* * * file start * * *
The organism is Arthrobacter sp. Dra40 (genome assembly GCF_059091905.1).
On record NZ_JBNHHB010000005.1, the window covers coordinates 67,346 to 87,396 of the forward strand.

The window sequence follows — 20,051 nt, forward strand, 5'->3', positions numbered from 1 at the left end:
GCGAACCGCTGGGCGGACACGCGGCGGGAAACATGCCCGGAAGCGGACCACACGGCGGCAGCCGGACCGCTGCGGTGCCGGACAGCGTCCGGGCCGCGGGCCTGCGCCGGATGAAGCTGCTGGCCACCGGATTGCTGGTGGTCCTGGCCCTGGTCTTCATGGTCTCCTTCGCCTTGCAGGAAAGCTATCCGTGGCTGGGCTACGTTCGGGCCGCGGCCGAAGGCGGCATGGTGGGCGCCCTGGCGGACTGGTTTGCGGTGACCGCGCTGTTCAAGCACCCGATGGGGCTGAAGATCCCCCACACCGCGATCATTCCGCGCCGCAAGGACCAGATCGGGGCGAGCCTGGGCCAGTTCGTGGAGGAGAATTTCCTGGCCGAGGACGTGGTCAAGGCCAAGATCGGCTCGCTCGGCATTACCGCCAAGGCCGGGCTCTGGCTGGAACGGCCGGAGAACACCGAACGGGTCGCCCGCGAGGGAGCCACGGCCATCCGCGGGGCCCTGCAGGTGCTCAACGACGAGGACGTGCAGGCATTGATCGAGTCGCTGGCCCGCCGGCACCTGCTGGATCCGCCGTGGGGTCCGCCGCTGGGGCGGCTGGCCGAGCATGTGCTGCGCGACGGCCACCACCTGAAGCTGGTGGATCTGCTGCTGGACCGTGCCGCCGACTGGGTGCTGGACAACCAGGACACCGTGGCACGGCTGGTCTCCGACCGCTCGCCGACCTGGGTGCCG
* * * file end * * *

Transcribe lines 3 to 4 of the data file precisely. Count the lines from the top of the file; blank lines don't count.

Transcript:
The window sequence follows — 20,051 nt, forward strand, 5'->3', positions numbered from 1 at the left end:
GCGAACCGCTGGGCGGACACGCGGCGGGAAACATGCCCGGAAGCGGACCACACGGCGGCAGCCGGACCGCTGCGGTGCCGGACAGCGTCCGGGCCGCGGGCCTGCGCCGGATGAAGCTGCTGGCCACCGGATTGCTGGTGGTCCTGGCCCTGGTCTTCATGGTCTCCTTCGCCTTGCAGGAAAGCTATCCGTGGCTGGGCTACGTTCGGGCCGCGGCCGAAGGCGGCATGGTGGGCGCCCTGGCGGACTGGTTTGCGGTGACCGCGCTGTTCAAGCACCCGATGGGGCTGAAGATCCCCCACACCGCGATCATTCCGCGCCGCAAGGACCAGATCGGGGCGAGCCTGGGCCAGTTCGTGGAGGAGAATTTCCTGGCCGAGGACGTGGTCAAGGCCAAGATCGGCTCGCTCGGCATTACCGCCAAGGCCGGGCTCTGGCTGGAACGGCCGGAGAACACCGAACGGGTCGCCCGCGAGGGAGCCACGGCCATCCGCGGGGCCCTGCAGGTGCTCAACGACGAGGACGTGCAGGCATTGATCGAGTCGCTGGCCCGCCGGCACCTGCTGGATCCGCCGTGGGGTCCGCCGCTGGGGCGGCTGGCCGAGCATGTGCTGCGCGACGGCCACCACCTGAAGCTGGTGGATCTGCTGCTGGACCGTGCCGCCGACTGGGTGCTGGACAACCAGGACACCGTGGCACGGCTGGTCTCCGACCGCTCGCCGACCTGGGTGCCG